Page 1: Biography
Bennett, Francis Oswald
Doctor, military medical administrator, writer
This biography, written by Geoffrey W. Rice, was first published in the Dictionary of New Zealand Biography, vol 5, 2000.
Francis Oswald Bennett (always known as ‘Os’) was born on 19 February 1898 in Christchurch, the son of William Francis Bennett and his wife, Rose Maria Harrow. His childhood was spent on his parents’ small farm at Woodbury, South Canterbury. When he was young his mother became crippled by severe rheumatoid arthritis and was confined to a wheelchair for the rest of her life. An expert seamstress, she encouraged Oswald in his early efforts at poetry and writing while he helped operate her sewing machine. At Fairview School (1907–11) he educated himself by reading his way through a cupboard full of cancelled books from the Timaru Public Library, saved from the dump by his father. At Timaru Boys’ High School (1912–16) he responded with enthusiasm to the inspirational teaching of William Thomas.
At the end of 1916 Bennett was appointed a pupil-teacher at Christchurch West District High School, but abruptly changed his mind and in 1917 enrolled at the University of Otago Medical School. He struggled there at first because of his poor grounding in science subjects. After a brief spell back on the farm, he enlisted in the army in November 1917 as a private, but was soon posted to an ambulance unit. By the time he reached England with the 42nd Reinforcements late in 1918 the war was almost over. He returned to his medical studies with a clear vocation, and after completing his MB, ChB in 1925, served as house surgeon at New Plymouth Hospital. He married Pearl Allan Brash in Wellington on 2 February 1927; they were to have three sons and two daughters.
After an unsuccessful attempt to start a new practice in Te Aroha, in 1928 he took up a sole-charge practice in the West Coast coalmining town of Blackball, where he spent 4½ challenging and enjoyable years. An essay based on his Blackball case notes, ‘Conduct of midwifery in general practice’, won him the Hunterian Society’s gold medal in 1935, the first awarded outside the United Kingdom. After a stint in Greymouth he moved to Christchurch in late 1933, but struggled to make a living in general practice. As one colleague recalled, he never had much money because he liked to help poor people and kept his fees low, or ‘forgot’ to send a bill. He was appointed to the honorary staff at Christchurch Hospital in July 1940, but the Second World War intervened.
Bennett commanded No 3 Field Ambulance at Burnham Camp, near Christchurch, in 1942–43 before being posted to the Pacific as second in command of No 22 Field Ambulance. He saw active service on Guadalcanal and Vella Lavella, but chronic asthma led to his appointment as commanding officer of No 2 New Zealand Convalescent Depot in New Caledonia in January 1944. He was recalled to New Zealand to become senior medical officer at Papakura Military Camp, then in December 1944 was appointed officer commanding troops on the New Zealand hospital ship Maunganui (known to troops as ‘the Great White Lady’). After service in the Mediterranean, the Maunganui functioned as a general hospital in the Philippines and repatriated prisoners of war from Hong Kong and Taiwan. Bennett ended the war as a lieutenant colonel, and was appointed an OBE (military division) for his services.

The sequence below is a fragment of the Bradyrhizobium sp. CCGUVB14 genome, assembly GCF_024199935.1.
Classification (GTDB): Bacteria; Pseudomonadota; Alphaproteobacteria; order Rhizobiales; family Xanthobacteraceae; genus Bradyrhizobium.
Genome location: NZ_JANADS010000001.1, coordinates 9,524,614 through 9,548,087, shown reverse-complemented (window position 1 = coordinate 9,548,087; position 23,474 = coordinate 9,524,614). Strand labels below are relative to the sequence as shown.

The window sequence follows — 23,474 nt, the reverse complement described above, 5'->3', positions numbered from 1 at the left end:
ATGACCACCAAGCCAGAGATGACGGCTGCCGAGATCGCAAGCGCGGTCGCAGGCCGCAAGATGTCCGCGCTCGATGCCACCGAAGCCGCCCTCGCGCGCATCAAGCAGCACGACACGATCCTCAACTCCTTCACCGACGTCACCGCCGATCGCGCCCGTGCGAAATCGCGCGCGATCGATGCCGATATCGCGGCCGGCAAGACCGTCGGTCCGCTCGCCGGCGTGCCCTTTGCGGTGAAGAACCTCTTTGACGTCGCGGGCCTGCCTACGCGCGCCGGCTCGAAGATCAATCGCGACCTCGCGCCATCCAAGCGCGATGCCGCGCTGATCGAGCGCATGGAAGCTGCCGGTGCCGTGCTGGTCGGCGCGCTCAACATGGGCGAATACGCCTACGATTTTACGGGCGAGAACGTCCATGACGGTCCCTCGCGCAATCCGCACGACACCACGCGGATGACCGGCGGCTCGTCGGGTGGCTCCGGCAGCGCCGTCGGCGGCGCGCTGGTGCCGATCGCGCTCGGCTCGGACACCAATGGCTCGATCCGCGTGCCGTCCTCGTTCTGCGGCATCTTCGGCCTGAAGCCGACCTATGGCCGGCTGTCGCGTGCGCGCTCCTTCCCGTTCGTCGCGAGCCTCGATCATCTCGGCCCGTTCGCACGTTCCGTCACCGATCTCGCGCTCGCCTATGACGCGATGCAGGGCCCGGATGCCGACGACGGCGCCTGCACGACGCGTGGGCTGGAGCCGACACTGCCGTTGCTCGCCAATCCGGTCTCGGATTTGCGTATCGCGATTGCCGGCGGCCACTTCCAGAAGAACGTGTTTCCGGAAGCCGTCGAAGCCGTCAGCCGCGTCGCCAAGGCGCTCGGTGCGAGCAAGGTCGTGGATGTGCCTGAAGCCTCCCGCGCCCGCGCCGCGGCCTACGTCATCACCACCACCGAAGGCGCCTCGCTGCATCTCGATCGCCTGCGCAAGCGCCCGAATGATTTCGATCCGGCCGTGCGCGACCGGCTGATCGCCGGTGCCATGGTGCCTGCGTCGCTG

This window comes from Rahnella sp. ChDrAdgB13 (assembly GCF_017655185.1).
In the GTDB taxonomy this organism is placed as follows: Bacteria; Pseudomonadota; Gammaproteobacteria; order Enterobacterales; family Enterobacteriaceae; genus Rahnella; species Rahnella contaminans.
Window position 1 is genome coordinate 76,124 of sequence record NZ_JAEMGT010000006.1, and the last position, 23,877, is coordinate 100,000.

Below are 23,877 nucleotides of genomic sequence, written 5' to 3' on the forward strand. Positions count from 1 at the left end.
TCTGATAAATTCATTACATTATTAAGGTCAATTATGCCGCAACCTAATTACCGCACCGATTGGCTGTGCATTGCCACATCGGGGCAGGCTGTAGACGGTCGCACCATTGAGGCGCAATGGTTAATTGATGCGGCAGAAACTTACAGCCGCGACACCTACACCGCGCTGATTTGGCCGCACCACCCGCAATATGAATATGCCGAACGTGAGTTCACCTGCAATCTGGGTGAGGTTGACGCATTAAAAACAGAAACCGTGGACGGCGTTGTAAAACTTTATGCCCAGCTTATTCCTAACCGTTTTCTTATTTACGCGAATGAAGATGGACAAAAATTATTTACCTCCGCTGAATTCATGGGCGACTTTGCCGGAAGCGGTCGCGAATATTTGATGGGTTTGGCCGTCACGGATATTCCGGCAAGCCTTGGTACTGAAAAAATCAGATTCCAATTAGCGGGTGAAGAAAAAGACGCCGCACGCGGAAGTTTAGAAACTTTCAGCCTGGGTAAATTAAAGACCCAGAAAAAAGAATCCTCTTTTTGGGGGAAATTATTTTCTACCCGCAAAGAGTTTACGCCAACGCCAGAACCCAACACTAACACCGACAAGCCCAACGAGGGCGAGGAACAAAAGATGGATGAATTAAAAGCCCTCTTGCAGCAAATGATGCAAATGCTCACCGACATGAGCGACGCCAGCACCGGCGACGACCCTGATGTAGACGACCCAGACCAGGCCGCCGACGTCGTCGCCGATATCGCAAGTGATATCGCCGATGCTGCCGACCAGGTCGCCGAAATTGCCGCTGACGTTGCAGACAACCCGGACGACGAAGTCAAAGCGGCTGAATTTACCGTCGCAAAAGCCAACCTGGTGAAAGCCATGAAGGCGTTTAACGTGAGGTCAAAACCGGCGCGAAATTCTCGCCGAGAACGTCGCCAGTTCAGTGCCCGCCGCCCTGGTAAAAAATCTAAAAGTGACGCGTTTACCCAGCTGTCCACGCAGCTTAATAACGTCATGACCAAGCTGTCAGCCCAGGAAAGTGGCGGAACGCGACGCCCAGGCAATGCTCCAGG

Having graduated MD in 1945 with a thesis on ‘The anaemias of pregnancy’, Bennett used his rehabilitation grant to undertake a year of postgraduate study in London (1946–47). On his return he rejoined the staff of Christchurch Hospital as an anaesthetist and assistant physician. He became a fellow of the Royal Australasian College of Physicians in 1950, and from 1958 was a consulting physician and medical officer to the North Canterbury Hospital Board’s homes for the elderly. In this capacity he made a pioneering contribution to geriatric medicine in Christchurch, as well as serving in various capacities in the Canterbury division of the New Zealand Branch of the British Medical Association. He was vice president of the New Zealand Obstetrical and Gynaecological Society, and edited its section of the New Zealand Medical Journal , in which he also published several medical history articles.
Bennett was associated with Christchurch Hospital for over 30 years, and wrote its centennial history, Hospital on the Avon (1962). He was a gifted writer and this is one of New Zealand’s best hospital histories. His other works included The tenth home (1966), about Eventide Homes; March of the little men (1971), a fictionalised account of early settlement in Canterbury; and The road from Saddle Hill (1982), a biography of his father-in-law, Thomas Cuddie Brash.
Bennett died in Christchurch on 4 August 1976, survived by his wife and children. At his funeral colleagues spoke of ‘this honourable, gentle and talented man’ whose greatest joy was his family. A former nurse recalled that he ‘radiated calm optimism on the ward’ and that children loved him. His posthumously published autobiography, A Canterbury tale (1980), is significant for its first-hand accounts of South Canterbury farming and schooling in the early 1900s, and of a varied medical career in peace and war.